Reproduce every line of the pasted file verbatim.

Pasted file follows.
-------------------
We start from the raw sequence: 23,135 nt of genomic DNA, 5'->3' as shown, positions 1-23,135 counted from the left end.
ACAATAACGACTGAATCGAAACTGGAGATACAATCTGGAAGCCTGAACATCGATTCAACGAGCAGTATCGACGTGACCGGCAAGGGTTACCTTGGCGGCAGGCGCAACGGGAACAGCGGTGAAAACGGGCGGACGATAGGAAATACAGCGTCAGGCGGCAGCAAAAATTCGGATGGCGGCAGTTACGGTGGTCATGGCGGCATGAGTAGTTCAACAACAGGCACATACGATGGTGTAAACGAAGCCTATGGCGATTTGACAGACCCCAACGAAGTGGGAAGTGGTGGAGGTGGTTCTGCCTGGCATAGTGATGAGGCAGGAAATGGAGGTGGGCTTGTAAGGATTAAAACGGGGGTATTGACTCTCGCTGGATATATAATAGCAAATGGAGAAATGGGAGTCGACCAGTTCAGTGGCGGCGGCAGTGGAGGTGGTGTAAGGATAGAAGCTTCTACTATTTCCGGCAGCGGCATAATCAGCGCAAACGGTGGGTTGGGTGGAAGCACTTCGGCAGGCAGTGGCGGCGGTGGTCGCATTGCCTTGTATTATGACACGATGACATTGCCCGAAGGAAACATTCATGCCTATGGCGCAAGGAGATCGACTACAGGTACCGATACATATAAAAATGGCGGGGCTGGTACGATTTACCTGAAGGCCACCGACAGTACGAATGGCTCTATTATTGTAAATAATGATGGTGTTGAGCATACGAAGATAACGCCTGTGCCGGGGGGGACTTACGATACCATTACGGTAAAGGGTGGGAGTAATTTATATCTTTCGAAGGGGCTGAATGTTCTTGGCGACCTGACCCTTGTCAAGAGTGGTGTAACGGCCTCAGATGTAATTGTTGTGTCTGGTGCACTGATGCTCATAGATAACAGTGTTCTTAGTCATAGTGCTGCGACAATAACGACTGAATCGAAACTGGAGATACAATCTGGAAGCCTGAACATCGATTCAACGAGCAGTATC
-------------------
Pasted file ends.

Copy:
We start from the raw sequence: 23,135 nt of genomic DNA, 5'->3' as shown, positions 1-23,135 counted from the left end.
ACAATAACGACTGAATCGAAACTGGAGATACAATCTGGAAGCCTGAACATCGATTCAACGAGCAGTATCGACGTGACCGGCAAGGGTTACCTTGGCGGCAGGCGCAACGGGAACAGCGGTGAAAACGGGCGGACGATAGGAAATACAGCGTCAGGCGGCAGCAAAAATTCGGATGGCGGCAGTTACGGTGGTCATGGCGGCATGAGTAGTTCAACAACAGGCACATACGATGGTGTAAACGAAGCCTATGGCGATTTGACAGACCCCAACGAAGTGGGAAGTGGTGGAGGTGGTTCTGCCTGGCATAGTGATGAGGCAGGAAATGGAGGTGGGCTTGTAAGGATTAAAACGGGGGTATTGACTCTCGCTGGATATATAATAGCAAATGGAGAAATGGGAGTCGACCAGTTCAGTGGCGGCGGCAGTGGAGGTGGTGTAAGGATAGAAGCTTCTACTATTTCCGGCAGCGGCATAATCAGCGCAAACGGTGGGTTGGGTGGAAGCACTTCGGCAGGCAGTGGCGGCGGTGGTCGCATTGCCTTGTATTATGACACGATGACATTGCCCGAAGGAAACATTCATGCCTATGGCGCAAGGAGATCGACTACAGGTACCGATACATATAAAAATGGCGGGGCTGGTACGATTTACCTGAAGGCCACCGACAGTACGAATGGCTCTATTATTGTAAATAATGATGGTGTTGAGCATACGAAGATAACGCCTGTGCCGGGGGGGACTTACGATACCATTACGGTAAAGGGTGGGAGTAATTTATATCTTTCGAAGGGGCTGAATGTTCTTGGCGACCTGACCCTTGTCAAGAGTGGTGTAACGGCCTCAGATGTAATTGTTGTGTCTGGTGCACTGATGCTCATAGATAACAGTGTTCTTAGTCATAGTGCTGCGACAATAACGACTGAATCGAAACTGGAGATACAATCTGGAAGCCTGAACATCGATTCAACGAGCAGTATC